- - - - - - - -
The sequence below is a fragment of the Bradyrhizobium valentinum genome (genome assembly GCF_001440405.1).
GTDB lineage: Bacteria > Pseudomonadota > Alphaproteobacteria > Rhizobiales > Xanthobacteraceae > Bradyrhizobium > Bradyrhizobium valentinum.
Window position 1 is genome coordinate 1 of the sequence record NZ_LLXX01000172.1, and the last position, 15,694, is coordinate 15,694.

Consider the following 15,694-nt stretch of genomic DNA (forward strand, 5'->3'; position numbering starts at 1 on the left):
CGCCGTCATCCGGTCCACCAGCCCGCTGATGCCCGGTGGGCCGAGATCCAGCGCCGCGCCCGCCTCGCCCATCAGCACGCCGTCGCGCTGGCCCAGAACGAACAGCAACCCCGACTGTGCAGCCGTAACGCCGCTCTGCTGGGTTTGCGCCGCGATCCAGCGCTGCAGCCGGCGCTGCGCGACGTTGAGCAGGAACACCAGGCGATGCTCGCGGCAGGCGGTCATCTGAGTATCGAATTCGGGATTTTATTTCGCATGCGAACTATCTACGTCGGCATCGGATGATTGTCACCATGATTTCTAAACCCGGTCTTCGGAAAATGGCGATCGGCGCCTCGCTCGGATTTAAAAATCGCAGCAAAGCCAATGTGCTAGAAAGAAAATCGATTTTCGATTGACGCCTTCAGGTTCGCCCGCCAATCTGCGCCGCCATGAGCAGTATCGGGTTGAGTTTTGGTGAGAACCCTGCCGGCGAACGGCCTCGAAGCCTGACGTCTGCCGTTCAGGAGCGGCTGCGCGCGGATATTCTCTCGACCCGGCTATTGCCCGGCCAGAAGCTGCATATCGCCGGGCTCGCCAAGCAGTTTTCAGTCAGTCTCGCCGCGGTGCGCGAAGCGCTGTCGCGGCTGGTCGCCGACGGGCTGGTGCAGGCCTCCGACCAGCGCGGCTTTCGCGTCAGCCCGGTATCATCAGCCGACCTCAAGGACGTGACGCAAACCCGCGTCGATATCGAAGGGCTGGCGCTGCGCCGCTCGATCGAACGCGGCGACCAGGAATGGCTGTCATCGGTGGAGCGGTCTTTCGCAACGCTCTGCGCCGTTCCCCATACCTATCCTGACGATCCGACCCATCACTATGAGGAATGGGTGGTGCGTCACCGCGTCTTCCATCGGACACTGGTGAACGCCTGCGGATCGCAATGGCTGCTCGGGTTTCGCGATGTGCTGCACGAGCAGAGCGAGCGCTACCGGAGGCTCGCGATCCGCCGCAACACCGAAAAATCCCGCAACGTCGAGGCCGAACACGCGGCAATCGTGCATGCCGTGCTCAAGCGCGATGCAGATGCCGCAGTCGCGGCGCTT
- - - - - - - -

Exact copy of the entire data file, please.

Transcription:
The sequence below is a fragment of the Bradyrhizobium valentinum genome (genome assembly GCF_001440405.1).
GTDB lineage: Bacteria > Pseudomonadota > Alphaproteobacteria > Rhizobiales > Xanthobacteraceae > Bradyrhizobium > Bradyrhizobium valentinum.
Window position 1 is genome coordinate 1 of the sequence record NZ_LLXX01000172.1, and the last position, 15,694, is coordinate 15,694.

Consider the following 15,694-nt stretch of genomic DNA (forward strand, 5'->3'; position numbering starts at 1 on the left):
CGCCGTCATCCGGTCCACCAGCCCGCTGATGCCCGGTGGGCCGAGATCCAGCGCCGCGCCCGCCTCGCCCATCAGCACGCCGTCGCGCTGGCCCAGAACGAACAGCAACCCCGACTGTGCAGCCGTAACGCCGCTCTGCTGGGTTTGCGCCGCGATCCAGCGCTGCAGCCGGCGCTGCGCGACGTTGAGCAGGAACACCAGGCGATGCTCGCGGCAGGCGGTCATCTGAGTATCGAATTCGGGATTTTATTTCGCATGCGAACTATCTACGTCGGCATCGGATGATTGTCACCATGATTTCTAAACCCGGTCTTCGGAAAATGGCGATCGGCGCCTCGCTCGGATTTAAAAATCGCAGCAAAGCCAATGTGCTAGAAAGAAAATCGATTTTCGATTGACGCCTTCAGGTTCGCCCGCCAATCTGCGCCGCCATGAGCAGTATCGGGTTGAGTTTTGGTGAGAACCCTGCCGGCGAACGGCCTCGAAGCCTGACGTCTGCCGTTCAGGAGCGGCTGCGCGCGGATATTCTCTCGACCCGGCTATTGCCCGGCCAGAAGCTGCATATCGCCGGGCTCGCCAAGCAGTTTTCAGTCAGTCTCGCCGCGGTGCGCGAAGCGCTGTCGCGGCTGGTCGCCGACGGGCTGGTGCAGGCCTCCGACCAGCGCGGCTTTCGCGTCAGCCCGGTATCATCAGCCGACCTCAAGGACGTGACGCAAACCCGCGTCGATATCGAAGGGCTGGCGCTGCGCCGCTCGATCGAACGCGGCGACCAGGAATGGCTGTCATCGGTGGAGCGGTCTTTCGCAACGCTCTGCGCCGTTCCCCATACCTATCCTGACGATCCGACCCATCACTATGAGGAATGGGTGGTGCGTCACCGCGTCTTCCATCGGACACTGGTGAACGCCTGCGGATCGCAATGGCTGCTCGGGTTTCGCGATGTGCTGCACGAGCAGAGCGAGCGCTACCGGAGGCTCGCGATCCGCCGCAACACCGAAAAATCCCGCAACGTCGAGGCCGAACACGCGGCAATCGTGCATGCCGTGCTCAAGCGCGATGCAGATGCCGCAGTCGCGGCGCTT